We think that using non-fungible tokens (NFTs) to manage the content of decentralized media networks and develop new NFT metadata standards for different types of content (e.g., microblogging, articles, music, photos, educational certificates) could be a great solution to make content interoperable across projects, protocols, and even blockchains (e.g., Ethereum, Polygon, Tezos).

This way, new projects wouldn't need to start without content and create content that is only focused on their protocol or platform but could have interoperable content that anybody can produce and access. To make these ideas more concrete and understandable, let's look at an example.

4. Tweet metadata standard example

Mastodon and Peepeth are one of the many attempts to create a decentralized alternative to Twitter. Despite the improvements these decentralized alternatives offer regarding power distribution, data privacy, and security, it is not easy for them to build a user base due to Twitter's strong network effects. On Twitter, writers and readers have already built their networks, which makes it hard for a new service to offer a comparative alternative because users need to start such a process from scratch.

It would be easier for these decentralized services to get audience engagement if, instead of using their own data structures showing only content produced by them, they would agree on a metadata standard representing a common alternative to Tweets, storing them as NFTs on blockchains, available to be used and shared by anybody.

To publish a new tweet that is stored on-chain and is compatible with that standard, the user would need to use a client that would mint the tweet NFT on a blockchain via their blockchain account, associated with its corresponding address.

These clients could behave similarly to email clients. While emails are exchanged via the Simple Mail Transfer Protocol (SMTP) in the background, most users use web email clients like Apple Mail, Gmail, or Outlook to send and read emails. Similarly, users would use a client to send and read tweet NFTs. Switching clients in this case would be even easier since users would just need to log into clients via their wallets.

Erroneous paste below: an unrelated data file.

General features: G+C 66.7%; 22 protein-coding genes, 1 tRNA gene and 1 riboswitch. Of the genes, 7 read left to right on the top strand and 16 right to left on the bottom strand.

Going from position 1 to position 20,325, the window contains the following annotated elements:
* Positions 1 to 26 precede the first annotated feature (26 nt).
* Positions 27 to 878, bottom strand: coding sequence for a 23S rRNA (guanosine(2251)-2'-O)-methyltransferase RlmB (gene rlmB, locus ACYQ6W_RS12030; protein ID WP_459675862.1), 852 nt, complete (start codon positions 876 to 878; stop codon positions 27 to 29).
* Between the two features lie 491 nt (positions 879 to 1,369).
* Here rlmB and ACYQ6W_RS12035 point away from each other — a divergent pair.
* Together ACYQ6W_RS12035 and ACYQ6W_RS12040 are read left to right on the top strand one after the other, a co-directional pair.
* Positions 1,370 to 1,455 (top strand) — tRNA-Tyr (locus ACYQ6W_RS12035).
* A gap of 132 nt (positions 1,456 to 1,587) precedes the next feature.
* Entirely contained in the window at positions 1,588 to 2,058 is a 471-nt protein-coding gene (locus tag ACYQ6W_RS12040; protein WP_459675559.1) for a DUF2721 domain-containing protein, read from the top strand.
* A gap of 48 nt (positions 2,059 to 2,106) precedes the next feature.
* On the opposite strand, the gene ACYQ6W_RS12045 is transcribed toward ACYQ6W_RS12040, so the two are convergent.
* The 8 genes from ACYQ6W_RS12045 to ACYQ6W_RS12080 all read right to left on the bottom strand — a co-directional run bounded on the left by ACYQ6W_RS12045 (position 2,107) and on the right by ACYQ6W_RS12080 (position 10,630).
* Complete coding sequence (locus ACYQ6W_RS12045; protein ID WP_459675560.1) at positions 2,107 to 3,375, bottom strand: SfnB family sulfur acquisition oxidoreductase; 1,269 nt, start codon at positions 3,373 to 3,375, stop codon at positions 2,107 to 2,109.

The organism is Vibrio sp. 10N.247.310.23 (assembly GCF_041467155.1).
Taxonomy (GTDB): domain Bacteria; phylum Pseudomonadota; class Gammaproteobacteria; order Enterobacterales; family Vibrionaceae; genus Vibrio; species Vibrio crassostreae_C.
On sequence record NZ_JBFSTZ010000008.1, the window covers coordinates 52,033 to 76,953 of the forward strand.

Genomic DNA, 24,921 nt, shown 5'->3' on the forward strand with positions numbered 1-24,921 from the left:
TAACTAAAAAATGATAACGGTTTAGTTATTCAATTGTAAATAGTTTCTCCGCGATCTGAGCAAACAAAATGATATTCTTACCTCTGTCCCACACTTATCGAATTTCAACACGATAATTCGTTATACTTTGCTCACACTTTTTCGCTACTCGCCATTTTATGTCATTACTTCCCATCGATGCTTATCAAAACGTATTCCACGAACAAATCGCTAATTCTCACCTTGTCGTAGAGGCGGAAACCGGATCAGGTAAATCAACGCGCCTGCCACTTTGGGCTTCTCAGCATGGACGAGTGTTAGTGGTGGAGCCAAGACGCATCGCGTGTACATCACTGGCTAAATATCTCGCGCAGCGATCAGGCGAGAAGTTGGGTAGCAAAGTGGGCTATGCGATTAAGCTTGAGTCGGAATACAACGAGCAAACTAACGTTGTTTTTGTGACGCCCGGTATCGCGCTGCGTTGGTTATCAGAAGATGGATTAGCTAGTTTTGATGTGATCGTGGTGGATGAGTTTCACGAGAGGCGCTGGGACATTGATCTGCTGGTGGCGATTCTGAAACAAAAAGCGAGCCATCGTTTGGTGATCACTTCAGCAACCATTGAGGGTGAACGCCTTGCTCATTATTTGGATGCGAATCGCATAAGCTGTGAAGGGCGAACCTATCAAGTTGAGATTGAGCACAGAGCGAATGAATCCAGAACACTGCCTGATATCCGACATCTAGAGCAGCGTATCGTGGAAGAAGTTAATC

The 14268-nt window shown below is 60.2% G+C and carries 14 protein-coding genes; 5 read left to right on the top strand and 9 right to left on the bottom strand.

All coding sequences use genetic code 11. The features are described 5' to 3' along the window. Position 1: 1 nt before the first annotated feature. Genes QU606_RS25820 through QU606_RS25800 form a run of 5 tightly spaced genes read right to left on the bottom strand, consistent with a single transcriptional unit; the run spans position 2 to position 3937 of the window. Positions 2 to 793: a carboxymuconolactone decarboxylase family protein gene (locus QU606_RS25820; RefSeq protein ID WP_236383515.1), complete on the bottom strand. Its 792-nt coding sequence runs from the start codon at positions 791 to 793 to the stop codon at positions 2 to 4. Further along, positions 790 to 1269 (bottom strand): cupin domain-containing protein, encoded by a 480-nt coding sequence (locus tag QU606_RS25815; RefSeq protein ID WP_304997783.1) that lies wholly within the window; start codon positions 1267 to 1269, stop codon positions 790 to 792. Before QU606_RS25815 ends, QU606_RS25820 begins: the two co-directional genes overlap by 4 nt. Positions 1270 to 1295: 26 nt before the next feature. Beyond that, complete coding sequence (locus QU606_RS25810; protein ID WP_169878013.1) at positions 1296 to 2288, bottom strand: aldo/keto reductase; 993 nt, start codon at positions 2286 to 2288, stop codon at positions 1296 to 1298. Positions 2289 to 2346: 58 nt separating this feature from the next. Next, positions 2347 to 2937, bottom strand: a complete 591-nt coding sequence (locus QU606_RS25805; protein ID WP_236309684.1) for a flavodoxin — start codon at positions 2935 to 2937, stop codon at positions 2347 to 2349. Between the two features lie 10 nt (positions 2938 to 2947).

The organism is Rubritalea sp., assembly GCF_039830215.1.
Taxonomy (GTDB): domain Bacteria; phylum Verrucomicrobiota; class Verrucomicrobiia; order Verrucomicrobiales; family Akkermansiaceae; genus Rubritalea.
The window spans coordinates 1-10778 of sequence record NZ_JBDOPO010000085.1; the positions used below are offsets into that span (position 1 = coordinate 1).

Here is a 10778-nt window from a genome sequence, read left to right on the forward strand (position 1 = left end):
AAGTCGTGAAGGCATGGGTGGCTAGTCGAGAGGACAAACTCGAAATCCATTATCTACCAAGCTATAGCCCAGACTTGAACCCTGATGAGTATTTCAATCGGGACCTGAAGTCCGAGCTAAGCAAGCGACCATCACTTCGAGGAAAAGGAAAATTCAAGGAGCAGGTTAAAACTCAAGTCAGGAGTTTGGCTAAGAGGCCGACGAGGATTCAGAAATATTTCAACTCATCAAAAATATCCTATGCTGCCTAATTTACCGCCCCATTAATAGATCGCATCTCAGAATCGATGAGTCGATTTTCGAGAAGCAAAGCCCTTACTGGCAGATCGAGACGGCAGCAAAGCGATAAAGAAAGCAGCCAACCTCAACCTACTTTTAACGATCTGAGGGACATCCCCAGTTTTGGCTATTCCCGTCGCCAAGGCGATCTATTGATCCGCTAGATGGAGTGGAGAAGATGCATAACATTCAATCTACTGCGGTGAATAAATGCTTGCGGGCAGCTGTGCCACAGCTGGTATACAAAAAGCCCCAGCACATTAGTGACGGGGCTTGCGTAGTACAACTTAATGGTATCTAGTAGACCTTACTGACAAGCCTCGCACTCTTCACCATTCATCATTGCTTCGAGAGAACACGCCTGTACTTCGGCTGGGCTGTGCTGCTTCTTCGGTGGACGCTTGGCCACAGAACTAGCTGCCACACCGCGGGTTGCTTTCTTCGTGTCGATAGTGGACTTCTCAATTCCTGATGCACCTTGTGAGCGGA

The specifics of the contract and blockchain that are used to mint the tweet are not important as long as it uses the standard for the metadata. Once the tweet is minted, a reader can query the author's address and look for NFTs that have been created under the standard and display them. Thus, a client that displays tweets under the meta standard would not need to be tied to one particular blockchain but could display content from various blockchains and different contracts.

To better illustrate what we are talking about when we say metadata standard of NFTs, we will look at the data structures of the metadata of an NFT, a Twitter API response, and an example of what a potential NFT Metadata standard for Tweets could look like.

An example of an NFTs metadata JSON created under the ERC721 standard looks like this:

  "name": "Thor's hammer",
  "description": "Mjölnir, the legendary hammer of the Norse god of thunder.",
  "image": "https://game.example/item-id-8u5h2m.png",
  "strength": 20

Here is an example response from the Twitter API for a tweet:

  "id": "1460323737035677698",